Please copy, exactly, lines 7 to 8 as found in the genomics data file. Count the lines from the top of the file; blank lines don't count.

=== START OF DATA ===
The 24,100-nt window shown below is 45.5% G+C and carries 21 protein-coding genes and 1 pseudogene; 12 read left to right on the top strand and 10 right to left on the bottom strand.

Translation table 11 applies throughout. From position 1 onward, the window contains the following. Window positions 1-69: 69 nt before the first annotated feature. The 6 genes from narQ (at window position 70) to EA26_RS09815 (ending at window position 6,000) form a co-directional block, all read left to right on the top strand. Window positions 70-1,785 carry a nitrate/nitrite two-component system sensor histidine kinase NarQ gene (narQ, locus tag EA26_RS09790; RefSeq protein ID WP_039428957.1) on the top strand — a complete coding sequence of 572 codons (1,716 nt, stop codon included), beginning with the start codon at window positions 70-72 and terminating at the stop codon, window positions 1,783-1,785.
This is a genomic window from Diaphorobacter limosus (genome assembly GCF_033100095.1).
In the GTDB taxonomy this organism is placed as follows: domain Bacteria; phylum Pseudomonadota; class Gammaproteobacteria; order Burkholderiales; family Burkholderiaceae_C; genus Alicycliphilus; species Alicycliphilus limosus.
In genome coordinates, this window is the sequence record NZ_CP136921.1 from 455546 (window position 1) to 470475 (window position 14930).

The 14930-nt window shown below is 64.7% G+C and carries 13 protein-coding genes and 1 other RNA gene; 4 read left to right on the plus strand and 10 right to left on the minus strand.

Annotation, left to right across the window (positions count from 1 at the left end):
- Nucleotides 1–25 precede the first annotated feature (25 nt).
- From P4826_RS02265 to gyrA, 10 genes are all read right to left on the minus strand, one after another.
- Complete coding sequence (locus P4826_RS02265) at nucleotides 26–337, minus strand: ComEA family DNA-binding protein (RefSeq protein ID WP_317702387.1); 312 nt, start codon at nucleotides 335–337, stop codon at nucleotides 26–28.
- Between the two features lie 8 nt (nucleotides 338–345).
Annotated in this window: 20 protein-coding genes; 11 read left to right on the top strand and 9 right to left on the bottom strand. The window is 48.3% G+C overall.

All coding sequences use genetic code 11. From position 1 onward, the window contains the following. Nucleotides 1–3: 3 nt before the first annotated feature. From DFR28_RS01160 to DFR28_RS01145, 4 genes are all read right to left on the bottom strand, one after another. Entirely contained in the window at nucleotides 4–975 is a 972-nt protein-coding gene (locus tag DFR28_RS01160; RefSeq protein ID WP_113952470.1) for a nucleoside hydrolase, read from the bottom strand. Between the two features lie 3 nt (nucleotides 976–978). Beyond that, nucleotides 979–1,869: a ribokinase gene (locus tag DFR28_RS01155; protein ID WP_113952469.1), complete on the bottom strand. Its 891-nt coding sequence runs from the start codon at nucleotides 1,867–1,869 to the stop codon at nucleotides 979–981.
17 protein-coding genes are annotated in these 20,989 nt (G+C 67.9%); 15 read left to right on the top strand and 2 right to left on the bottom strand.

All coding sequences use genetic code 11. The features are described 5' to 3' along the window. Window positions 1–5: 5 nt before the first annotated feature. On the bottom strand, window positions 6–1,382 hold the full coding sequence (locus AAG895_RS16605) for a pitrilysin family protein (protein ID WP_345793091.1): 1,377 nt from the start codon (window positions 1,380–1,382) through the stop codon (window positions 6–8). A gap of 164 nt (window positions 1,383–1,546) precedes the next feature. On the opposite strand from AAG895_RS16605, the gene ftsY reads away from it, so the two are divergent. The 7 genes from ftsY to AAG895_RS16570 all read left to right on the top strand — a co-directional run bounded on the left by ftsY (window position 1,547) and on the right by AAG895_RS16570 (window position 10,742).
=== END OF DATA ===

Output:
Annotation, left to right across the window (positions count from 1 at the left end):
- Nucleotides 1–25 precede the first annotated feature (25 nt).